Granddaughter can cash those bonds and use the proceeds for college days


I had a question about the column that you did on savings bonds. I have quite a few for my granddaughter, in her name, and she'll be graduating from school, and I was going to give her the bonds after she graduates from high school to go on to college. Where can I cash these bonds in with her? We tried my bank but they couldn't help.

Your granddaughter can cash the bonds at any bank or credit union that deals in U.S. Savings Bonds, said John J. Foley, spokesman for the Bureau of the Public Debt, which runs the savings bond program. If you had no luck with your bank, try another, because most banks and credit unions sell bonds and accept them for redemption, he said.

When a minor is listed as the registered owner of a bond, whether she can cash the bond depends on her age, Foley said. A toddler couldn't do it; only the parent or legal guardian with whom she resides could, he said. But your granddaughter is almost college age and should be able to cash the bonds as long as she shows proper identification, Foley said.

The way I read it, one can roll over a traditional IRA to a Roth as long as (one's) modified AGI does not exceed $100,000. There is no differentiation between a single person and a married couple in regards to this threshold. Do you interpret this the same way? Doesn't this seem like it penalizes the married couple?

You're right on target. It's one of the many ways in which federal tax law discriminates against married couples.

If you have a traditional individual retirement account (IRA), you may "convert" some or all of the money to a Roth IRA. You must pay federal income tax on some or all of the amount you convert. But there are many potential benefits to having the money in a Roth.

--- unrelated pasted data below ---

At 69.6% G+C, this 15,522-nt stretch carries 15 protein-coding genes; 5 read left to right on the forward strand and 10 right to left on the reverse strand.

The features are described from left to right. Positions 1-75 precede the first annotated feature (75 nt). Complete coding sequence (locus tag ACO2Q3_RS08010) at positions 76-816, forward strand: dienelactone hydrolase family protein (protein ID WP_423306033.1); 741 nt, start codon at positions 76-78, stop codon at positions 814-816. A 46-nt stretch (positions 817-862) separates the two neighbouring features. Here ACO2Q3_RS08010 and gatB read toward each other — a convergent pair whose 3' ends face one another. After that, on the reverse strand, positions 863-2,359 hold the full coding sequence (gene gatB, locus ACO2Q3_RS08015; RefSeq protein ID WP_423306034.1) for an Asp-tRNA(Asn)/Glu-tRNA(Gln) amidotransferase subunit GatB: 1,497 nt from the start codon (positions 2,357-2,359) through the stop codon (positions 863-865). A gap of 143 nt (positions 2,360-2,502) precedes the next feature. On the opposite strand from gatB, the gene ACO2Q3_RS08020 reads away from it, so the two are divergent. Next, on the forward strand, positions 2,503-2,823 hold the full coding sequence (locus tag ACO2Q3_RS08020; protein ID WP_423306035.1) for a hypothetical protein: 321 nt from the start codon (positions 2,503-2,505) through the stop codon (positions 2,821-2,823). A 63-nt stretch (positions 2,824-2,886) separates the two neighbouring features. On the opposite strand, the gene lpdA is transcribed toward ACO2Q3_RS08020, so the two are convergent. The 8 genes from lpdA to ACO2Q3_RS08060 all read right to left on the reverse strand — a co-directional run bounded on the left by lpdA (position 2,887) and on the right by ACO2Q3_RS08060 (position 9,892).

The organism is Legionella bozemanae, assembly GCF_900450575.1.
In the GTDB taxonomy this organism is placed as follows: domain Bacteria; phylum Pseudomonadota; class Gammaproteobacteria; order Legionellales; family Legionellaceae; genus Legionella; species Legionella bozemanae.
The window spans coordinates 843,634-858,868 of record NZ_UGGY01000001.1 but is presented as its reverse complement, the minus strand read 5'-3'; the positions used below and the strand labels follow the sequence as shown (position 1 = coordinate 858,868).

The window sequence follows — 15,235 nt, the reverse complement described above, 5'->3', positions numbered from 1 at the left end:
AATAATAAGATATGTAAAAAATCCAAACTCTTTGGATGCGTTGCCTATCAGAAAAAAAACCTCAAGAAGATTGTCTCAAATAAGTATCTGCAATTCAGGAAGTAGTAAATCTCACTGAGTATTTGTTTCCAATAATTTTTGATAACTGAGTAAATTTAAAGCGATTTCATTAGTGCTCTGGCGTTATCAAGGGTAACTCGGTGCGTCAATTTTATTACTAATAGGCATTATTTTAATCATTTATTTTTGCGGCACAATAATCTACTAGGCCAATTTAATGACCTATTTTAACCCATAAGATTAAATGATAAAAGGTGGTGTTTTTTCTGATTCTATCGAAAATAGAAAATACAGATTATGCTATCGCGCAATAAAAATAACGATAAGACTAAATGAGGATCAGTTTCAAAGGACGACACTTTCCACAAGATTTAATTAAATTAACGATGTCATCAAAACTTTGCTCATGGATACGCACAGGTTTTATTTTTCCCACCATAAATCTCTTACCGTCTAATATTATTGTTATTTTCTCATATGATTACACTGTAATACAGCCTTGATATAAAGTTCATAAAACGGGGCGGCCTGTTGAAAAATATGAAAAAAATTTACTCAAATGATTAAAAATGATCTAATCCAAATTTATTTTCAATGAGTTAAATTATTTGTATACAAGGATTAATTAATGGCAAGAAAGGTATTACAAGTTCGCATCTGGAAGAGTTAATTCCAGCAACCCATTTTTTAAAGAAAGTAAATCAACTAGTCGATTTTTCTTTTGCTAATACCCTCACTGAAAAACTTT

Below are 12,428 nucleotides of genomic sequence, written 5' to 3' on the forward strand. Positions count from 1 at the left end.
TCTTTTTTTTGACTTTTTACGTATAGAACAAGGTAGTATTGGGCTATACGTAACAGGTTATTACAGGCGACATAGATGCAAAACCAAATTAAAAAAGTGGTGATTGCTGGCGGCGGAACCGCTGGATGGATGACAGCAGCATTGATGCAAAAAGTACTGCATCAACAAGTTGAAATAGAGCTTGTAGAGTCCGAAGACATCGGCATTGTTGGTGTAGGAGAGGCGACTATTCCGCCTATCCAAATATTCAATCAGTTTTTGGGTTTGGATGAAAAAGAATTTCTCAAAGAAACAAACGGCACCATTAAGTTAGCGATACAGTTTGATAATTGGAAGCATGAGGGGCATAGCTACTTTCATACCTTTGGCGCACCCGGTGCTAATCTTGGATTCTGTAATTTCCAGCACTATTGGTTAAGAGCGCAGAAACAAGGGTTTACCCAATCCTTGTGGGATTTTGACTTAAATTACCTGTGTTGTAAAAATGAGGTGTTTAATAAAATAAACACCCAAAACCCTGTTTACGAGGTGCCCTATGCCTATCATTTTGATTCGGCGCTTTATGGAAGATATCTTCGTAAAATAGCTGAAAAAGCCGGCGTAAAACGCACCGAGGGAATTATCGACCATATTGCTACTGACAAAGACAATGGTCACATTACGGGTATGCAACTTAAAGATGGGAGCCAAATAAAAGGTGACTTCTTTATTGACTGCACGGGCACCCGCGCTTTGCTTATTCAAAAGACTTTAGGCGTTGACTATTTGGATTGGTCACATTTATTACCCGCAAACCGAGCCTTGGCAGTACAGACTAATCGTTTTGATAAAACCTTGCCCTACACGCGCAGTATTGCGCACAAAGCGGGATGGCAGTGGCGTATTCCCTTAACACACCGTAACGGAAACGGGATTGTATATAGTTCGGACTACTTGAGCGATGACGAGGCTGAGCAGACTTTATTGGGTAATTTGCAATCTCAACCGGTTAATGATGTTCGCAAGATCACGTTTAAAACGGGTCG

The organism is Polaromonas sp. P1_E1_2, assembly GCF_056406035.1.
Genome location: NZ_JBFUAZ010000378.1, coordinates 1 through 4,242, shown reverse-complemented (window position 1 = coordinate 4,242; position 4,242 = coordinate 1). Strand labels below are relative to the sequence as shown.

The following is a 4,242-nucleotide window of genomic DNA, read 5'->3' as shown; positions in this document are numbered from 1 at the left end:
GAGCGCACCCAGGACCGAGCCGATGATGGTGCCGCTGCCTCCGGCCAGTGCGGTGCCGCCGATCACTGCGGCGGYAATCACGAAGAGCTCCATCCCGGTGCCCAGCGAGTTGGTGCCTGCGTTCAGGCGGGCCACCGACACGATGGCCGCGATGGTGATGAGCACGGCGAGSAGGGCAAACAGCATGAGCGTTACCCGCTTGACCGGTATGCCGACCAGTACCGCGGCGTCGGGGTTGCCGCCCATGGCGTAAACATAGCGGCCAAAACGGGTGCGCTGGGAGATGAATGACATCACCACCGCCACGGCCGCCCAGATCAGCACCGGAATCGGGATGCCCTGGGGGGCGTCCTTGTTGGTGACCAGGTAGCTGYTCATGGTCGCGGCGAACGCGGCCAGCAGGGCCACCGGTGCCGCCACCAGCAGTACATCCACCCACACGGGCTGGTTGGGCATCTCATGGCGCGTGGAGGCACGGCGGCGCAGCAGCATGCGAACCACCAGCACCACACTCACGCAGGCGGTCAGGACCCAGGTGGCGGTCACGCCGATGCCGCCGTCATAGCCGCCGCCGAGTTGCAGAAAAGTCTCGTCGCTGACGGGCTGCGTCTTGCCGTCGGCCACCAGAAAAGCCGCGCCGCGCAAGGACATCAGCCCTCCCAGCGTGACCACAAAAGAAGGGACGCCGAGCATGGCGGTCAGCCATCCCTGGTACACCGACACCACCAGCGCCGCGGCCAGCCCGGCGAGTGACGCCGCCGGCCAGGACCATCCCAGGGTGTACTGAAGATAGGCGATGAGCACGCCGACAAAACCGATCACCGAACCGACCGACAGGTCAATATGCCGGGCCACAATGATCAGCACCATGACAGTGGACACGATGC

With a traditional IRA, you must begin withdrawing money once you turn 70 1/2. The withdrawals are taxable. And you cannot contribute after you turn 70 1/2.

With a Roth IRA, you generally can withdraw money free of tax as long as you've had the account for a certain number of years. You need never withdraw money if you don't want to; you can leave it for your beneficiaries, who can make tax-free withdrawals after you die. And, you can continue to contribute to a Roth no matter how old you are (as long as you have earned income).

You can convert only if your income is $100,000 or less for the year in which you convert. This rule applies whether you're single or married and filing a joint federal income tax return. So if you're single and your income is $52,000, for instance, you can convert. If a man and woman are both single and each earns $52,000, each can convert. However, if a man and woman are married and each earns $52,000, neither can convert. Why? The $100,000 rule applies to their combined income (which would be $104,000 in this example).

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